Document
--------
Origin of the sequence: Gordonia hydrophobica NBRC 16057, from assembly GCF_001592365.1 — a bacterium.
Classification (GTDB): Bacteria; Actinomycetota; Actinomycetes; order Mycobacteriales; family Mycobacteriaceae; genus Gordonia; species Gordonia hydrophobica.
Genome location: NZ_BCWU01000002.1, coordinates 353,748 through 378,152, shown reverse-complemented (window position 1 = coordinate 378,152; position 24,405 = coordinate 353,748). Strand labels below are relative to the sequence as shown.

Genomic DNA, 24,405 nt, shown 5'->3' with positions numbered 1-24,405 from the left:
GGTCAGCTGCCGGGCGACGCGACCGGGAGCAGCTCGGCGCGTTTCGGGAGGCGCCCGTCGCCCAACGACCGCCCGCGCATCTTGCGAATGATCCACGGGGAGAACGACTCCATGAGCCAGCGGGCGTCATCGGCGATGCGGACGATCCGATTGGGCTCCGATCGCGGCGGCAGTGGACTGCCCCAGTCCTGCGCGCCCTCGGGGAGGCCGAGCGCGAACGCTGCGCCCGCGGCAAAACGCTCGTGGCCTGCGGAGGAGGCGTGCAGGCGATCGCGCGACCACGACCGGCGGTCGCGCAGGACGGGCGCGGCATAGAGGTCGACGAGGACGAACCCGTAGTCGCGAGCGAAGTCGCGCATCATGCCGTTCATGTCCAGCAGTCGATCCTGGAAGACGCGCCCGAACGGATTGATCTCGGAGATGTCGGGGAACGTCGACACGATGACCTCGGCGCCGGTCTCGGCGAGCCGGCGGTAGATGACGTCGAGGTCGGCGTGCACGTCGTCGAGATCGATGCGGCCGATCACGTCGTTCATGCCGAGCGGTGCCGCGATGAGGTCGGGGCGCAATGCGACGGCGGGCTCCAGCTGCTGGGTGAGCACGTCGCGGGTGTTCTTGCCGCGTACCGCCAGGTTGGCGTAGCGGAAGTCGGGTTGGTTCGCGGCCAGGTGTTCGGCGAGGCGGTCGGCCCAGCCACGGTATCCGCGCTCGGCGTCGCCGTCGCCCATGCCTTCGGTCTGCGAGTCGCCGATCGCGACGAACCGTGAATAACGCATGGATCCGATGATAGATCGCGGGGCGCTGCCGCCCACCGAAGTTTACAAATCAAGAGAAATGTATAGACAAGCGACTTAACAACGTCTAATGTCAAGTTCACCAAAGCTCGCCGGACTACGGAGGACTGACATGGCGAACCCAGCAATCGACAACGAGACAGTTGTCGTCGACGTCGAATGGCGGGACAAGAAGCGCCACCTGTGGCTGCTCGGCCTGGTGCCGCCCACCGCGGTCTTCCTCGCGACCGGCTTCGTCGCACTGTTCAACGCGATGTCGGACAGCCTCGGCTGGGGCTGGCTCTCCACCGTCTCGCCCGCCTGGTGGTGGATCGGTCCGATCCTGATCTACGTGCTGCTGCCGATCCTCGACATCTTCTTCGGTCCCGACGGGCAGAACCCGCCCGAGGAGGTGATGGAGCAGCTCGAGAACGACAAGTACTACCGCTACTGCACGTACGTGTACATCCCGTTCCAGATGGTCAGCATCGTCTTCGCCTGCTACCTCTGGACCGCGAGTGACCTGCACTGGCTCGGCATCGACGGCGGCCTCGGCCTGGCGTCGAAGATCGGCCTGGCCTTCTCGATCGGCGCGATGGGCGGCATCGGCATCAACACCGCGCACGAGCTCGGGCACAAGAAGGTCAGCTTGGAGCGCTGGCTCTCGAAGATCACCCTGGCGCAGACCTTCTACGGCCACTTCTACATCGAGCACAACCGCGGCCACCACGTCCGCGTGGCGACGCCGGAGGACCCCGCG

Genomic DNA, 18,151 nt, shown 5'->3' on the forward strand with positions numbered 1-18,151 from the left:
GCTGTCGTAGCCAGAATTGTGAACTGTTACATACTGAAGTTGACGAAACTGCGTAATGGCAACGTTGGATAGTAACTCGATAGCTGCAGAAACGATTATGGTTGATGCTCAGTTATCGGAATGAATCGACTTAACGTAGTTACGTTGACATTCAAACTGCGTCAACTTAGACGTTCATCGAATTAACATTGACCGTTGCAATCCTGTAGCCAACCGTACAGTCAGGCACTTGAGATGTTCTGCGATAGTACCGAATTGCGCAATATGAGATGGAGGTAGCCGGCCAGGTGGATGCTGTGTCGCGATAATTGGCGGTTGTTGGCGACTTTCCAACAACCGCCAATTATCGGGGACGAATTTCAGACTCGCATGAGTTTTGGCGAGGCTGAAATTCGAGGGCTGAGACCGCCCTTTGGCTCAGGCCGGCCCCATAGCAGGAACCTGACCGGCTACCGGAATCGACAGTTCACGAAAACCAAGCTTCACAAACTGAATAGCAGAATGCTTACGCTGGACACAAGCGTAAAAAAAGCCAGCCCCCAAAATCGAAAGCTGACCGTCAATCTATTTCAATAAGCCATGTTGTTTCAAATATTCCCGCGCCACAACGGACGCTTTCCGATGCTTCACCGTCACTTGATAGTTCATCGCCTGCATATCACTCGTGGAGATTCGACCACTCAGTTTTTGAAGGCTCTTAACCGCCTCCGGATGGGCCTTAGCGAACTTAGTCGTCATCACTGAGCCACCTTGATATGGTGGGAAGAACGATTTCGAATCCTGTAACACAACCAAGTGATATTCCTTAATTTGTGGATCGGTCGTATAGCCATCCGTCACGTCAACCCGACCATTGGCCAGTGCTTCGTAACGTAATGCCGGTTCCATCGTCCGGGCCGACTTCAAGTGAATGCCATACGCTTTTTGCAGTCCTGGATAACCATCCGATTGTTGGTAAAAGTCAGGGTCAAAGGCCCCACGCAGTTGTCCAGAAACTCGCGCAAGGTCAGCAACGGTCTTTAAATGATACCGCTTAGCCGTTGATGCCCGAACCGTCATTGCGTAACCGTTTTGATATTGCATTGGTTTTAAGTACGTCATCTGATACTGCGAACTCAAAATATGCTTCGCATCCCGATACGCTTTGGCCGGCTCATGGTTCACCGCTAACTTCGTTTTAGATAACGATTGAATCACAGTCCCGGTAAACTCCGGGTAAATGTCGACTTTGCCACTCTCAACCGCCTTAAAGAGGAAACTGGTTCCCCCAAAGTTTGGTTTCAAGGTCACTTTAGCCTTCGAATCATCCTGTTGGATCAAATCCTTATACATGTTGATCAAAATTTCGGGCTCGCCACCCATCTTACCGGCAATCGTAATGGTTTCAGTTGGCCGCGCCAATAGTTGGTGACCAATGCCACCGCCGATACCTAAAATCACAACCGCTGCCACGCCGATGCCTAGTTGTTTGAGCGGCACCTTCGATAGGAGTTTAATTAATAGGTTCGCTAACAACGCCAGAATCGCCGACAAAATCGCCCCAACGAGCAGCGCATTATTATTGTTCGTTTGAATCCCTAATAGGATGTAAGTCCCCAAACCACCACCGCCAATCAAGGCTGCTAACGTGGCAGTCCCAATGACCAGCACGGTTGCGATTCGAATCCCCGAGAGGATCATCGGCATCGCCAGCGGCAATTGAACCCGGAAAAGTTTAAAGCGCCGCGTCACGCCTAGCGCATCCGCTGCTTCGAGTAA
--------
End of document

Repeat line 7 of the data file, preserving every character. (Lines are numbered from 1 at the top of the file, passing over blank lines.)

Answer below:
GCTGTCGTAGCCAGAATTGTGAACTGTTACATACTGAAGTTGACGAAACTGCGTAATGGCAACGTTGGATAGTAACTCGATAGCTGCAGAAACGATTATGGTTGATGCTCAGTTATCGGAATGAATCGACTTAACGTAGTTACGTTGACATTCAAACTGCGTCAACTTAGACGTTCATCGAATTAACATTGACCGTTGCAATCCTGTAGCCAACCGTACAGTCAGGCACTTGAGATGTTCTGCGATAGTACCGAATTGCGCAATATGAGATGGAGGTAGCCGGCCAGGTGGATGCTGTGTCGCGATAATTGGCGGTTGTTGGCGACTTTCCAACAACCGCCAATTATCGGGGACGAATTTCAGACTCGCATGAGTTTTGGCGAGGCTGAAATTCGAGGGCTGAGACCGCCCTTTGGCTCAGGCCGGCCCCATAGCAGGAACCTGACCGGCTACCGGAATCGACAGTTCACGAAAACCAAGCTTCACAAACTGAATAGCAGAATGCTTACGCTGGACACAAGCGTAAAAAAAGCCAGCCCCCAAAATCGAAAGCTGACCGTCAATCTATTTCAATAAGCCATGTTGTTTCAAATATTCCCGCGCCACAACGGACGCTTTCCGATGCTTCACCGTCACTTGATAGTTCATCGCCTGCATATCACTCGTGGAGATTCGACCACTCAGTTTTTGAAGGCTCTTAACCGCCTCCGGATGGGCCTTAGCGAACTTAGTCGTCATCACTGAGCCACCTTGATATGGTGGGAAGAACGATTTCGAATCCTGTAACACAACCAAGTGATATTCCTTAATTTGTGGATCGGTCGTATAGCCATCCGTCACGTCAACCCGACCATTGGCCAGTGCTTCGTAACGTAATGCCGGTTCCATCGTCCGGGCCGACTTCAAGTGAATGCCATACGCTTTTTGCAGTCCTGGATAACCATCCGATTGTTGGTAAAAGTCAGGGTCAAAGGCCCCACGCAGTTGTCCAGAAACTCGCGCAAGGTCAGCAACGGTCTTTAAATGATACCGCTTAGCCGTTGATGCCCGAACCGTCATTGCGTAACCGTTTTGATATTGCATTGGTTTTAAGTACGTCATCTGATACTGCGAACTCAAAATATGCTTCGCATCCCGATACGCTTTGGCCGGCTCATGGTTCACCGCTAACTTCGTTTTAGATAACGATTGAATCACAGTCCCGGTAAACTCCGGGTAAATGTCGACTTTGCCACTCTCAACCGCCTTAAAGAGGAAACTGGTTCCCCCAAAGTTTGGTTTCAAGGTCACTTTAGCCTTCGAATCATCCTGTTGGATCAAATCCTTATACATGTTGATCAAAATTTCGGGCTCGCCACCCATCTTACCGGCAATCGTAATGGTTTCAGTTGGCCGCGCCAATAGTTGGTGACCAATGCCACCGCCGATACCTAAAATCACAACCGCTGCCACGCCGATGCCTAGTTGTTTGAGCGGCACCTTCGATAGGAGTTTAATTAATAGGTTCGCTAACAACGCCAGAATCGCCGACAAAATCGCCCCAACGAGCAGCGCATTATTATTGTTCGTTTGAATCCCTAATAGGATGTAAGTCCCCAAACCACCACCGCCAATCAAGGCTGCTAACGTGGCAGTCCCAATGACCAGCACGGTTGCGATTCGAATCCCCGAGAGGATCATCGGCATCGCCAGCGGCAATTGAACCCGGAAAAGTTTAAAGCGCCGCGTCACGCCTAGCGCATCCGCTGCTTCGAGTAA